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China Policy Institute: Analysis

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China’s unloading of FX reserves, spillbacks, and quantitative tightening

Written by Miriam L. Campanella.

China’s economic strength often is referred to $3 trillion in foreign currency reserves. Piled up since the 90s with the start of the new economic policy, the composition of this wealth is made up by 70 percent (or $2.3 trillion)  in U.S. dollar assets.  Yet, , if China  were  planning for a sell-out, the Fed’s zero-bound interest rate and a  depreciating dollar,  would  earn  China  very little of these riches. Continue reading “China’s unloading of FX reserves, spillbacks, and quantitative tightening”

Why China is serious about becoming the global leader on climate change

Written by David Tyfield.

Xi meets Trump: how charisma and personality can ensure peace and prosperity

Written by Kerry Brown.

For all the focus on high strategy and grand geopolitical narratives, at the end of the day summits between global leaders are largely lost or won according to the personal chemistry that exists between the principle players.

Ronald Reagan famously got along with the USSR’s Mikhail Gorbachev, bringing about major non-proliferation deals. Richard Nixon, despite coming from an utterly different cultural and political background, enjoyed a strange bond with the Chinese premier Zhou Enlai in the early 1970s, pushing forward the historic US China rapprochement. So if Donald Trump and Xi Jinping get along, it could mean peace and prosperity for not just the US and China, but the world in general. Continue reading “Xi meets Trump: how charisma and personality can ensure peace and prosperity”

Learning to live with a nuclear North Korea?

Written by Nick Bisley.

North Korea has been on a long march to acquire a usable nuclear weapon. Since 2011, when Kim Jong-un replaced his father at the head of the Democratic People’s Republic of Korea, the pace of that march has quickened markedly.

Contrary to claims made by Nikki Halley, the new US ambassador to the UN, North Korea’s leader is not crazy – he has decidedly rational motives. Kim wants nuclear weapons to provide security from a world that he believes threatens North Korea’s existence. Continue reading “Learning to live with a nuclear North Korea?”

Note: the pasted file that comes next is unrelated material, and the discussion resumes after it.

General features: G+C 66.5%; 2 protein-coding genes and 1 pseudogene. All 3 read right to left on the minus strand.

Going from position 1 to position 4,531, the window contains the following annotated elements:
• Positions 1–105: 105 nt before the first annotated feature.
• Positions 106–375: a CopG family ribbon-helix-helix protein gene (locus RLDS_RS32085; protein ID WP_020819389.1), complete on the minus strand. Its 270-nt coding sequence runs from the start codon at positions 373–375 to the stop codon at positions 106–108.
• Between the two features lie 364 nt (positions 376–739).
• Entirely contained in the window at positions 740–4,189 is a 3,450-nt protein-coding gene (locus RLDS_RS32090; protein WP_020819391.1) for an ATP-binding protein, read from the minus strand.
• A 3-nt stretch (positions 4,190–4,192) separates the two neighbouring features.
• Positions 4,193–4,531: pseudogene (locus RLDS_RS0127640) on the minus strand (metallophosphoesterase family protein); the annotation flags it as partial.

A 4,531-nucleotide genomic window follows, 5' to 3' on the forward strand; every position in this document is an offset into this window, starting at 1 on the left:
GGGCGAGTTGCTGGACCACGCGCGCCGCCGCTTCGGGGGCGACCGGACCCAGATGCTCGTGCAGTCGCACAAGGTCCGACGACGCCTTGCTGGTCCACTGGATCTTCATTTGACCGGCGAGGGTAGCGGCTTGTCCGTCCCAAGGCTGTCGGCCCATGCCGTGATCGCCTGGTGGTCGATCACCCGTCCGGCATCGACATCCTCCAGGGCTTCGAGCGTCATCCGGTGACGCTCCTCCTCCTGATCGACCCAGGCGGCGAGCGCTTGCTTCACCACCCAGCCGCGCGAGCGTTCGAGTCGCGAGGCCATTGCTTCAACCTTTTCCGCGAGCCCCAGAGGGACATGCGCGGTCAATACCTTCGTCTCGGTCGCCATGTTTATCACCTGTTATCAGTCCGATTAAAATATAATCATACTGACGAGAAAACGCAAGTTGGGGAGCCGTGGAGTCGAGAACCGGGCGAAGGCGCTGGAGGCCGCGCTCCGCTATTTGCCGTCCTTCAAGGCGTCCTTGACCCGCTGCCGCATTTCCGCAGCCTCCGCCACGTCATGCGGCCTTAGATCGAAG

China’s anti-ship missiles threaten an arms race in the western Pacific

Written by James Samuel Johnson.

China has a new generation of stealthy, supersonic anti-ship missiles, and the US is clearly worried about them. Former US rear admiral Eric McVadon described them as the “strategic equivalent of China’s acquiring nuclear weapons in 1964”. He wasn’t exaggerating.

The missiles can evade US missile defences and undermine the effectiveness of the carrier strike groups the US operates in the Western Pacific. By deploying them, China could be changing the future military balance in Asia, pulling the centre of power away from Washington and its allies and towards Beijing. If the US can’t sustain its monopoly on the development of precision missile systems, it will struggle to project its current level of power in the western Pacific – and its forward forces and bases in the region will be increasingly vulnerable. Continue reading “China’s anti-ship missiles threaten an arms race in the western Pacific”

Chinese responses to the Trump administration.

Written by Baogang He.

In this short article, I will discuss China’s response to the Trump administration. There exists a diverse range of Chinese opinions, however, I will only discuss the official, not popular, responses. I will focus on three issues – war and peace, China’s new world leadership role, and China’s efforts to deepen Asian regionalism. Continue reading “Chinese responses to the Trump administration.”

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